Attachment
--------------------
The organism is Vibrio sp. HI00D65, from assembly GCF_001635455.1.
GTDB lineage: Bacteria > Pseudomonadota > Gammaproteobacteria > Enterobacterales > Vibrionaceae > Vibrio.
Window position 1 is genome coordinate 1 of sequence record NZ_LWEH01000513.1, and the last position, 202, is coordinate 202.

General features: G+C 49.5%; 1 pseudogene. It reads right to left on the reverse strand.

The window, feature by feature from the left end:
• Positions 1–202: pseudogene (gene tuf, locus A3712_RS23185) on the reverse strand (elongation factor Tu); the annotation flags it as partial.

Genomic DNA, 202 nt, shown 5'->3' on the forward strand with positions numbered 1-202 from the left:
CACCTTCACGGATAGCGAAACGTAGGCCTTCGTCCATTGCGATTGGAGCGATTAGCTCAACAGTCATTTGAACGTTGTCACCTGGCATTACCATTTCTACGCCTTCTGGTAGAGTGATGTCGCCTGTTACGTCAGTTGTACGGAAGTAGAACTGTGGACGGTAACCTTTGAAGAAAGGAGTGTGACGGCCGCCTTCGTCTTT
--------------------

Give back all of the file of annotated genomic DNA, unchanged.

The organism is Vibrio sp. HI00D65, from assembly GCF_001635455.1.
GTDB lineage: Bacteria > Pseudomonadota > Gammaproteobacteria > Enterobacterales > Vibrionaceae > Vibrio.
Window position 1 is genome coordinate 1 of sequence record NZ_LWEH01000513.1, and the last position, 202, is coordinate 202.

General features: G+C 49.5%; 1 pseudogene. It reads right to left on the reverse strand.

The window, feature by feature from the left end:
• Positions 1–202: pseudogene (gene tuf, locus A3712_RS23185) on the reverse strand (elongation factor Tu); the annotation flags it as partial.

Genomic DNA, 202 nt, shown 5'->3' on the forward strand with positions numbered 1-202 from the left:
CACCTTCACGGATAGCGAAACGTAGGCCTTCGTCCATTGCGATTGGAGCGATTAGCTCAACAGTCATTTGAACGTTGTCACCTGGCATTACCATTTCTACGCCTTCTGGTAGAGTGATGTCGCCTGTTACGTCAGTTGTACGGAAGTAGAACTGTGGACGGTAACCTTTGAAGAAAGGAGTGTGACGGCCGCCTTCGTCTTT